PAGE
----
PROVIDENCE, RI – In an effort to help keep people and communities safe amid the surging pandemic, U.S. Senator Jack Reed (D-RI) successfully delivered $200 million in emergency federal rental assistance for Rhode Island and helped extend the nationwide eviction moratorium by one month, through the end of January.  This infusion of federal funding may be used by the state to help families and individuals pay their rent and utility bills and remain stably housed, while also helping rental property owners cover their operating costs.

Reed, the Ranking Member of the Appropriations Subcommittee on Transportation, Housing and Urban Development (THUD) and a senior member of the Banking, Housing, and Urban Affairs Committee, worked with Congressional leaders to include $25 billion in the final compromise agreement.  The final agreed upon policy is similar to a $75 billion initiative Reed introduced earlier this year, S. 3620, the Housing Assistance Fund.

Reed’s legislation sought to build on the success of the Hardest Hit Fund at the U.S. Treasury Department, which Reed successfully championed in 2010.  The Hardest Hit Fund provided funds to 18 state-level Housing Finance Agencies, directing targeted foreclosure prevention assistance to households and neighborhoods in states like Rhode Island hit hard by the economic and housing market downturn.  That program provided Rhode Island $116 million in federal funds since 2010 for the Hardest Hit Fund Rhode Island.

“Safe, stable housing is an effective form of PPE.  We simply can’t allow mass-evictions to become a side effect of COVID-19.  I worked hard to include rent relief in this bill because without this assistance, millions of Americans could soon be forced out on the streets in the dead of winter, which would only worsen this public health crisis.  The $200 million includes a small state minimum in rental assistance that will provide Rhode Island with a critical infusion of needed funds and grant the state some added flexibility in how they target their Coronavirus Relief Fund money to other areas of significant need,” said Reed, who successfully led efforts to establish the $150-billion Coronavirus Relief Fund (CRF) in the CARES Act, providing $1.25 billion for Rhode Island’s budget and response to COVID-19.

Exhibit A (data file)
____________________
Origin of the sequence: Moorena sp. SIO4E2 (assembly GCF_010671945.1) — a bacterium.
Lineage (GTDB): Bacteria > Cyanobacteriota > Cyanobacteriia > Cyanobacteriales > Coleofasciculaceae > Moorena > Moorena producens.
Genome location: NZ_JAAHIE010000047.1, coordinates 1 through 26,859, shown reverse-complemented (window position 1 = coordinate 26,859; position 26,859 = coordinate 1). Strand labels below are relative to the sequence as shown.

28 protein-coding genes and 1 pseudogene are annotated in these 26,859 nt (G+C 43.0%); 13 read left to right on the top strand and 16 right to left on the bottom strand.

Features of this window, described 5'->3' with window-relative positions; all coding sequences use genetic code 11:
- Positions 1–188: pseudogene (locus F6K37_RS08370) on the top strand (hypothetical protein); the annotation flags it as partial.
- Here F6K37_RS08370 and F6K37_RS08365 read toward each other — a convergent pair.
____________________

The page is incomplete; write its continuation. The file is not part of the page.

This rental assistance will be distributed by the U.S. Treasury Department using the same formula as CRF.

To help prevent families from being evicted during the pandemic, the U.S. Centers for Disease Control and Prevention’s (CDC) eviction moratorium went into effect in September and was set to expire on December 31.  By granting a one-month extension, states will have additional time to distribute this new infusion of rental assistance and help prevent avoidable evictions.

According to Moody’s Analytics, nearly 12 million renters will owe an average of $5,850 in back rent and utilities by January, and according to a Census Bureau Survey, 9 million renters said they were behind on rent last month.

“Infection rates are spiking and we’re in the midst of a public health emergency.  The last thing we need is a tidal wave of evictions sending families out into the streets with nowhere to go.  Time is of the essence here, and we’ve got to get this bill signed and get this eviction prevention assistance into the community providing relief for renters and those who need it most,” said Reed, a senior member of the Banking Committee, which oversees federal housing policy.  “This is a challenging time, and those who are experiencing or at risk of homelessness are particularly vulnerable.  We have to find ways to keep people safe, protect public health, and prevent a tidal wave of evictions.  Too many people are out of work, and this targeted federal assistance will help keep a roof over their heads and prevent more families from ending up in the homelessness system.  We also need to continue working toward long-term solutions to prevent and end homelessness and increase the supply of quality affordable housing.”

This federal rental assistance funding may be used by the state to provide eligible renters with rent and utility payments, unpaid rent or utility bills that have accumulated since the beginning of the coronavirus pandemic, and other housing expenses that were incurred due, directly or indirectly, to the pandemic.  Eligible renters would also have access to services, such as case management and tenant-landlord mediation, in order to help them remain stably housed.  Eligible households are defined as renter households who: (1) have a household income not more than 80 percent of the area median income; (2) have one or more household members who can demonstrate a risk of experiencing homelessness or housing instability; and (3) have one or more household members who qualify for unemployment benefits or experienced financial hardship due, directly or indirectly, to the pandemic.

Rhode Island renters in need of assistance may apply to the entity selected by the state to administer the program.  Once a renter qualifies for assistance, the administering entity would send the payment directly to the landlord.

Each state will determine its rental assistance application process, and the federal funds will be made available to states by the U.S. Treasury shortly after the bill becomes law.

The legislation must be approved by both the U.S. House of Representatives and the U.S. Senate before being sent to the President’s desk to be signed into law.